I think we sjould be able to find a middle ground somewhere! I am a "housewife". I am because I want to be. I look on it as my job to look after the house - and it's also my job to teach my 3 kids how to look after the house too. They live here too. the flow on effect is that by doing it all willingly (yes, with a smile) my husband is more inclined to help out. If I don't complain about my day, he doesn't complain about his day. All in all, we have a happier, more peaceful household since I came to the conclusion that it was time for me to be a happy housewife. I am lucky, I get to look after my family and I still have plenty of time to pursue my hobbies, and maintain my friendships. It's all about balance. But I think that if you want to be a stay at home mom, then you have to take some responsibility for the home that you are bringing your children up in.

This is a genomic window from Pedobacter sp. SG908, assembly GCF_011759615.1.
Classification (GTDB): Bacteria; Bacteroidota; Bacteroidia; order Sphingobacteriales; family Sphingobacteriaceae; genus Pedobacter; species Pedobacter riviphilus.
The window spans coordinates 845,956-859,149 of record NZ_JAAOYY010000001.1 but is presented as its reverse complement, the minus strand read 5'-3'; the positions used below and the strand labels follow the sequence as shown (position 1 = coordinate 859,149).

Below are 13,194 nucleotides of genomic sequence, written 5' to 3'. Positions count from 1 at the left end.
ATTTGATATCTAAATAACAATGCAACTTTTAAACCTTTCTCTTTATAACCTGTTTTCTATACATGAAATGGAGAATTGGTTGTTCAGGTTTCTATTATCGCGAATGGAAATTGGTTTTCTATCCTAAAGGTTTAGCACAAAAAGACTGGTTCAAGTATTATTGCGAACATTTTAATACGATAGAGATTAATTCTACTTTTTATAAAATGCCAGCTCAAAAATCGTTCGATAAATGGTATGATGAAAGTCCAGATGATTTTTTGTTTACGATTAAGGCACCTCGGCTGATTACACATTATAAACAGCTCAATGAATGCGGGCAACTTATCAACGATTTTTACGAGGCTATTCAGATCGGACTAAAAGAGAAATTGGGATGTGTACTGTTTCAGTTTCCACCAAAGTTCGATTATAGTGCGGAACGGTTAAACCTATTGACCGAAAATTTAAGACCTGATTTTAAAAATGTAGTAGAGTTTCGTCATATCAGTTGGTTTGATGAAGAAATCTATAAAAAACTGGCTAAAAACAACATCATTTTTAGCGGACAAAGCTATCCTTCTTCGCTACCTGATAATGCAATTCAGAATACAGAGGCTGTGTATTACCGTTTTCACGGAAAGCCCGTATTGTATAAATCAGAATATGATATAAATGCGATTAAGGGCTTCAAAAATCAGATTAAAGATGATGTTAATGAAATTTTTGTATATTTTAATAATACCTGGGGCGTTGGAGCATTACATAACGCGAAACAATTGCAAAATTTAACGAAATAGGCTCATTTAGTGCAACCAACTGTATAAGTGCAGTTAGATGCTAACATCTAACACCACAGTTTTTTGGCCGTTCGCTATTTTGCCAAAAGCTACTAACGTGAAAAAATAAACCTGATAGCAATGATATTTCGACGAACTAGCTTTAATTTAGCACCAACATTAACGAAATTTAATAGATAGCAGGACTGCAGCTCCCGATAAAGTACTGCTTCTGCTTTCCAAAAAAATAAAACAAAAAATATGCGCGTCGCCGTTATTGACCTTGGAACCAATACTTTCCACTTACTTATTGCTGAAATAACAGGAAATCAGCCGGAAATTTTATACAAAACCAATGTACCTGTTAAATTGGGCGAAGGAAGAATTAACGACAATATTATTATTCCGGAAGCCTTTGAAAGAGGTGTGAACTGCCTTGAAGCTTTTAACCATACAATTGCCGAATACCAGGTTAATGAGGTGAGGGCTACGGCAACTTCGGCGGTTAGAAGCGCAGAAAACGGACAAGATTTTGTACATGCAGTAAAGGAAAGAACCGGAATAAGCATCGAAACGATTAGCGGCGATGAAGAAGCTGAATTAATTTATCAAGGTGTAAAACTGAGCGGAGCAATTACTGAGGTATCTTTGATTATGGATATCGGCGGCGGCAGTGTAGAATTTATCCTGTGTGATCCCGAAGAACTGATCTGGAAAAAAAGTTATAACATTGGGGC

I don't suppose Dr. Phil told Grant to "get real." Someone should. Ladies, perhaps we should present Grant with a 75-point list of expectations for husbands? Let's start with: - Shower and shave every day. Rinse your whiskers down the drain. - Stop wearing underwear with holes in it -- take some pride, for God's sake. - Take your wife out for dinner every Saturday night. Someplace nice -- McDonald's and Denney's don't count. - When your wife prepares that Mexican meal for you, don't snarf it down in three bites. Display some couth while eating, even in your own home. - Look your wife in the eye over the dinner table, ask how her day was, and listen to the answer. Every night. - Keep all electrical, mechanical, and plumbing systems in the home in good working order at all times. - Play with the kids after work. Help them with their homework on the weekends. - Put your socks in the dirty-clothes hamper. - Clean out the garage twice a year. Who else would like to add to the list?